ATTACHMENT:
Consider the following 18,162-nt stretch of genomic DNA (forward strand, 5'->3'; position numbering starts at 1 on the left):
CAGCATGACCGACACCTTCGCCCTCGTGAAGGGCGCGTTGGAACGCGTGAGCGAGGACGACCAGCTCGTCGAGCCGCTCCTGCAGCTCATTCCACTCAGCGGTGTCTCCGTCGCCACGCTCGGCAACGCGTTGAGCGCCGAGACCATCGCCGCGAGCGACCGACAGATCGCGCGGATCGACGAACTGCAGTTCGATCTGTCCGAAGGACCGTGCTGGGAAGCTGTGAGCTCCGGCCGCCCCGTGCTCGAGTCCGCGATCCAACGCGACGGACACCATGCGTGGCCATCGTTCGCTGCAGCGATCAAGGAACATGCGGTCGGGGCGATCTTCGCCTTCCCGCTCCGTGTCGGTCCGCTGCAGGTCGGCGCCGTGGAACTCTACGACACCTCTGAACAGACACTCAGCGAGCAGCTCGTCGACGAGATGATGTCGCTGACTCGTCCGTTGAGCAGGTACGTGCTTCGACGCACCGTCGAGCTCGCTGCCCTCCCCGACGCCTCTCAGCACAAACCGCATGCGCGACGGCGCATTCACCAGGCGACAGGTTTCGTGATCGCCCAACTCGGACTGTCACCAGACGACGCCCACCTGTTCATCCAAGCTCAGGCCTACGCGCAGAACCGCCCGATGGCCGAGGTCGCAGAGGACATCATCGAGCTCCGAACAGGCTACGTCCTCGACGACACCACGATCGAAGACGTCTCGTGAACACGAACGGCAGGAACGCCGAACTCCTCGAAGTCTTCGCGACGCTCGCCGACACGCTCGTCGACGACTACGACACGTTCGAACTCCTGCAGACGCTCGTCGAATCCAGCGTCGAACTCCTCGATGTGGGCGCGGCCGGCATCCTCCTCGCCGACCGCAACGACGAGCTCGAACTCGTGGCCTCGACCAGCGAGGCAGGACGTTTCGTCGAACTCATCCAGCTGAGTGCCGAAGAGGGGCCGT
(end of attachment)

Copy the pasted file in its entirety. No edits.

Consider the following 18,162-nt stretch of genomic DNA (forward strand, 5'->3'; position numbering starts at 1 on the left):
CAGCATGACCGACACCTTCGCCCTCGTGAAGGGCGCGTTGGAACGCGTGAGCGAGGACGACCAGCTCGTCGAGCCGCTCCTGCAGCTCATTCCACTCAGCGGTGTCTCCGTCGCCACGCTCGGCAACGCGTTGAGCGCCGAGACCATCGCCGCGAGCGACCGACAGATCGCGCGGATCGACGAACTGCAGTTCGATCTGTCCGAAGGACCGTGCTGGGAAGCTGTGAGCTCCGGCCGCCCCGTGCTCGAGTCCGCGATCCAACGCGACGGACACCATGCGTGGCCATCGTTCGCTGCAGCGATCAAGGAACATGCGGTCGGGGCGATCTTCGCCTTCCCGCTCCGTGTCGGTCCGCTGCAGGTCGGCGCCGTGGAACTCTACGACACCTCTGAACAGACACTCAGCGAGCAGCTCGTCGACGAGATGATGTCGCTGACTCGTCCGTTGAGCAGGTACGTGCTTCGACGCACCGTCGAGCTCGCTGCCCTCCCCGACGCCTCTCAGCACAAACCGCATGCGCGACGGCGCATTCACCAGGCGACAGGTTTCGTGATCGCCCAACTCGGACTGTCACCAGACGACGCCCACCTGTTCATCCAAGCTCAGGCCTACGCGCAGAACCGCCCGATGGCCGAGGTCGCAGAGGACATCATCGAGCTCCGAACAGGCTACGTCCTCGACGACACCACGATCGAAGACGTCTCGTGAACACGAACGGCAGGAACGCCGAACTCCTCGAAGTCTTCGCGACGCTCGCCGACACGCTCGTCGACGACTACGACACGTTCGAACTCCTGCAGACGCTCGTCGAATCCAGCGTCGAACTCCTCGATGTGGGCGCGGCCGGCATCCTCCTCGCCGACCGCAACGACGAGCTCGAACTCGTGGCCTCGACCAGCGAGGCAGGACGTTTCGTCGAACTCATCCAGCTGAGTGCCGAAGAGGGGCCGT